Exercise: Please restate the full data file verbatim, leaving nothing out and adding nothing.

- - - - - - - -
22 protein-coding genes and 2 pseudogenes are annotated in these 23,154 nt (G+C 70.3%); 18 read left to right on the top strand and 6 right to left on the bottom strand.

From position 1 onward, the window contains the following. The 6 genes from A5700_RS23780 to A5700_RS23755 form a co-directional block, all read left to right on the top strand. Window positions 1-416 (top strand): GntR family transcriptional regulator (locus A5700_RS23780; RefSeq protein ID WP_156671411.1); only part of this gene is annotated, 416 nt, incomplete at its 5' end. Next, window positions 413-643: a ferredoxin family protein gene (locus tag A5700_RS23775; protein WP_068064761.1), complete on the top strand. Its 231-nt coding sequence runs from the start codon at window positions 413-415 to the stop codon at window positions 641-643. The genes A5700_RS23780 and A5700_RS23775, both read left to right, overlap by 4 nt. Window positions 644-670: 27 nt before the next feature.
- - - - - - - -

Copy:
22 protein-coding genes and 2 pseudogenes are annotated in these 23,154 nt (G+C 70.3%); 18 read left to right on the top strand and 6 right to left on the bottom strand.

From position 1 onward, the window contains the following. The 6 genes from A5700_RS23780 to A5700_RS23755 form a co-directional block, all read left to right on the top strand. Window positions 1-416 (top strand): GntR family transcriptional regulator (locus A5700_RS23780; RefSeq protein ID WP_156671411.1); only part of this gene is annotated, 416 nt, incomplete at its 5' end. Next, window positions 413-643: a ferredoxin family protein gene (locus tag A5700_RS23775; protein WP_068064761.1), complete on the top strand. Its 231-nt coding sequence runs from the start codon at window positions 413-415 to the stop codon at window positions 641-643. The genes A5700_RS23780 and A5700_RS23775, both read left to right, overlap by 4 nt. Window positions 644-670: 27 nt before the next feature.